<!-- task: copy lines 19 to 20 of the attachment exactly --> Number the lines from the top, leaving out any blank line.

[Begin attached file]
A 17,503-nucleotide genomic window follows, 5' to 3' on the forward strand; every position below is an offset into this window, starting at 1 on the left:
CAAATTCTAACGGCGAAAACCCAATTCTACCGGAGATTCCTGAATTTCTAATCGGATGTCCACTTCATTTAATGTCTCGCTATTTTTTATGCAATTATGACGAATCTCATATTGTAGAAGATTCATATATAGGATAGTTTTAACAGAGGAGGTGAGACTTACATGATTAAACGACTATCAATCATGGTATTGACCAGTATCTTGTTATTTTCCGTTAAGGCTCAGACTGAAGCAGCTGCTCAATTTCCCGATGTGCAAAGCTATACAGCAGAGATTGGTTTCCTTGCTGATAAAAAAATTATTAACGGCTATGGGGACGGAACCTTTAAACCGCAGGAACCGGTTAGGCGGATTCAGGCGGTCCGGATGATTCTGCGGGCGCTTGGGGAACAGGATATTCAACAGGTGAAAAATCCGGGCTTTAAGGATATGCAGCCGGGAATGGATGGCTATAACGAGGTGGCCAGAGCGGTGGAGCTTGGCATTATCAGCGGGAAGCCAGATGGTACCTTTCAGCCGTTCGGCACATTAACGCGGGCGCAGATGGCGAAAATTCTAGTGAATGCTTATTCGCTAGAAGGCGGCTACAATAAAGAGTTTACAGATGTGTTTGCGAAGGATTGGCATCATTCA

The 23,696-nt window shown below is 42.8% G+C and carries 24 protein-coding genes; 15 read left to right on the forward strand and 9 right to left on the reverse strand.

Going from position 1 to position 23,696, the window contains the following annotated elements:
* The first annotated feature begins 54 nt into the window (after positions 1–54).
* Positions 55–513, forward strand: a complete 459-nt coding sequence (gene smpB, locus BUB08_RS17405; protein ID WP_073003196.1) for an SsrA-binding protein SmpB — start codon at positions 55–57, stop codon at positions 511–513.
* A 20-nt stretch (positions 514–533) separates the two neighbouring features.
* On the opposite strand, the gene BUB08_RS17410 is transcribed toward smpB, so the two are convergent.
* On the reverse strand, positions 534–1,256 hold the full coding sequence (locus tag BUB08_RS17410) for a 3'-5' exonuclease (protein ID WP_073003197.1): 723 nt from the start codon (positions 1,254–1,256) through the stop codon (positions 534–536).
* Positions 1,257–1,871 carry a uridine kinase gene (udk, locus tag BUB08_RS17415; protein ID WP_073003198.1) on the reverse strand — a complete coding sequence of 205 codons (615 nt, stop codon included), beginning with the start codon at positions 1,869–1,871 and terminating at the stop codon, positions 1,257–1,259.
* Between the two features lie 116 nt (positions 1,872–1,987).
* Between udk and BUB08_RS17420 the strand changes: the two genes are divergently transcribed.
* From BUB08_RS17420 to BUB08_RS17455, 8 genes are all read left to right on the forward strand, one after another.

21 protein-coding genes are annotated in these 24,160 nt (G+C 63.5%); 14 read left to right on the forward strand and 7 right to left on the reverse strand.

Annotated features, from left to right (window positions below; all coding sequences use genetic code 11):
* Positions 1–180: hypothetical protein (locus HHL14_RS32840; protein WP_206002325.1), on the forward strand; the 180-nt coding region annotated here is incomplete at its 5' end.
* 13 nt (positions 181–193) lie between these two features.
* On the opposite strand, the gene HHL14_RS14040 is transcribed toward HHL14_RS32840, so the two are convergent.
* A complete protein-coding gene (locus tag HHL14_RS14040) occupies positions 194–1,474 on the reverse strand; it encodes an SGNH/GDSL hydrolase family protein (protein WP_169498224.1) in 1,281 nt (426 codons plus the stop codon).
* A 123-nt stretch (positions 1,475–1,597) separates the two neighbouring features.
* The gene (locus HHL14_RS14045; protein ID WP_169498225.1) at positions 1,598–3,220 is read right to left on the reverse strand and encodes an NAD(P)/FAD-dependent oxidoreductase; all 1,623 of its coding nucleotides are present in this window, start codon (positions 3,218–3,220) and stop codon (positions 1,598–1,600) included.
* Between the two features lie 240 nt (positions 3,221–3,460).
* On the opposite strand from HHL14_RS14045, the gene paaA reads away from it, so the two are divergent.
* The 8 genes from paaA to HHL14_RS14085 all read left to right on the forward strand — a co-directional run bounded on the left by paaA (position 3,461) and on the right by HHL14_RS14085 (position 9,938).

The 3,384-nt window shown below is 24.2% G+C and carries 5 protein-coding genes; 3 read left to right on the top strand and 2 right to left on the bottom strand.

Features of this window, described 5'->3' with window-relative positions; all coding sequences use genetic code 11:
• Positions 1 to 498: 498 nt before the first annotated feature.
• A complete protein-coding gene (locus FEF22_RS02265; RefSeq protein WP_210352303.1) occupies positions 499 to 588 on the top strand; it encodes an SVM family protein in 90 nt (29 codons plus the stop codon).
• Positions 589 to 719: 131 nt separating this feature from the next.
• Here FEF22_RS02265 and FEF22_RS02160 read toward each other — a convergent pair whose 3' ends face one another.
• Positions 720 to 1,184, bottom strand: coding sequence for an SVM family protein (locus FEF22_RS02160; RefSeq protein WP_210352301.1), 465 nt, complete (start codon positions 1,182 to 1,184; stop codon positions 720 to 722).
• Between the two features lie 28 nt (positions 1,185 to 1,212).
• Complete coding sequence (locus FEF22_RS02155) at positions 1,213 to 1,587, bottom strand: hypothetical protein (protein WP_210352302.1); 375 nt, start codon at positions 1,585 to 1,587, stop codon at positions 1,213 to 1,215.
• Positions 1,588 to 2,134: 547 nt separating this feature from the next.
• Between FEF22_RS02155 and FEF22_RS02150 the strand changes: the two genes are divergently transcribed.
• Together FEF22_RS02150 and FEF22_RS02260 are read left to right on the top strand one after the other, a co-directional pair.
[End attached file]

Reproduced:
* A complete protein-coding gene (locus tag HHL14_RS14040) occupies positions 194–1,474 on the reverse strand; it encodes an SGNH/GDSL hydrolase family protein (protein WP_169498224.1) in 1,281 nt (426 codons plus the stop codon).
* A 123-nt stretch (positions 1,475–1,597) separates the two neighbouring features.